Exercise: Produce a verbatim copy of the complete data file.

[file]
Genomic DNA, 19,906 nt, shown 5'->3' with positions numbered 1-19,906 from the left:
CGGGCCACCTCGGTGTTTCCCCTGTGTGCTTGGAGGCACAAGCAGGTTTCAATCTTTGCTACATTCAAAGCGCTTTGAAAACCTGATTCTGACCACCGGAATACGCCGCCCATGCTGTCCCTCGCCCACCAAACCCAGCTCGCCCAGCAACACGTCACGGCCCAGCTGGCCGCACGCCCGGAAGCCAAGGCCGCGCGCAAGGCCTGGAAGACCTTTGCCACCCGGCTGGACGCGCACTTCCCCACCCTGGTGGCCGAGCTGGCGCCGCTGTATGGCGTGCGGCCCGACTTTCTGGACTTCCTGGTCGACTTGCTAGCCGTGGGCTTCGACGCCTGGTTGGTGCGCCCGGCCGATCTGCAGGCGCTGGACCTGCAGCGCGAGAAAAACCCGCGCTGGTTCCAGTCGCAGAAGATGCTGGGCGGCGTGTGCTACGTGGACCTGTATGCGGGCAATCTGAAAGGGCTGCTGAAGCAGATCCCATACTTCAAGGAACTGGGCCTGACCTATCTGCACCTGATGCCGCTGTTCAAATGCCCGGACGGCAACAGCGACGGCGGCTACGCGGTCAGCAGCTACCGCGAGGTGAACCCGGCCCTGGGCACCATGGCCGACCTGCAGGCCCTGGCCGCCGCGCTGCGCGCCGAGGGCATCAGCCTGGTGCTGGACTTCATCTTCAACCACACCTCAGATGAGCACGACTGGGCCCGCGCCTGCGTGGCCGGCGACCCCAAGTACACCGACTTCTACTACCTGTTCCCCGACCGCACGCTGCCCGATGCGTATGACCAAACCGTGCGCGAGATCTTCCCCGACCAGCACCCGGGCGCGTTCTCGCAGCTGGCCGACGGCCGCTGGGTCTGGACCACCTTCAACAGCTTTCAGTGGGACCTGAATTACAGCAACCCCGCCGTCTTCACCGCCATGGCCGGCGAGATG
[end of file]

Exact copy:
Genomic DNA, 19,906 nt, shown 5'->3' with positions numbered 1-19,906 from the left:
CGGGCCACCTCGGTGTTTCCCCTGTGTGCTTGGAGGCACAAGCAGGTTTCAATCTTTGCTACATTCAAAGCGCTTTGAAAACCTGATTCTGACCACCGGAATACGCCGCCCATGCTGTCCCTCGCCCACCAAACCCAGCTCGCCCAGCAACACGTCACGGCCCAGCTGGCCGCACGCCCGGAAGCCAAGGCCGCGCGCAAGGCCTGGAAGACCTTTGCCACCCGGCTGGACGCGCACTTCCCCACCCTGGTGGCCGAGCTGGCGCCGCTGTATGGCGTGCGGCCCGACTTTCTGGACTTCCTGGTCGACTTGCTAGCCGTGGGCTTCGACGCCTGGTTGGTGCGCCCGGCCGATCTGCAGGCGCTGGACCTGCAGCGCGAGAAAAACCCGCGCTGGTTCCAGTCGCAGAAGATGCTGGGCGGCGTGTGCTACGTGGACCTGTATGCGGGCAATCTGAAAGGGCTGCTGAAGCAGATCCCATACTTCAAGGAACTGGGCCTGACCTATCTGCACCTGATGCCGCTGTTCAAATGCCCGGACGGCAACAGCGACGGCGGCTACGCGGTCAGCAGCTACCGCGAGGTGAACCCGGCCCTGGGCACCATGGCCGACCTGCAGGCCCTGGCCGCCGCGCTGCGCGCCGAGGGCATCAGCCTGGTGCTGGACTTCATCTTCAACCACACCTCAGATGAGCACGACTGGGCCCGCGCCTGCGTGGCCGGCGACCCCAAGTACACCGACTTCTACTACCTGTTCCCCGACCGCACGCTGCCCGATGCGTATGACCAAACCGTGCGCGAGATCTTCCCCGACCAGCACCCGGGCGCGTTCTCGCAGCTGGCCGACGGCCGCTGGGTCTGGACCACCTTCAACAGCTTTCAGTGGGACCTGAATTACAGCAACCCCGCCGTCTTCACCGCCATGGCCGGCGAGATG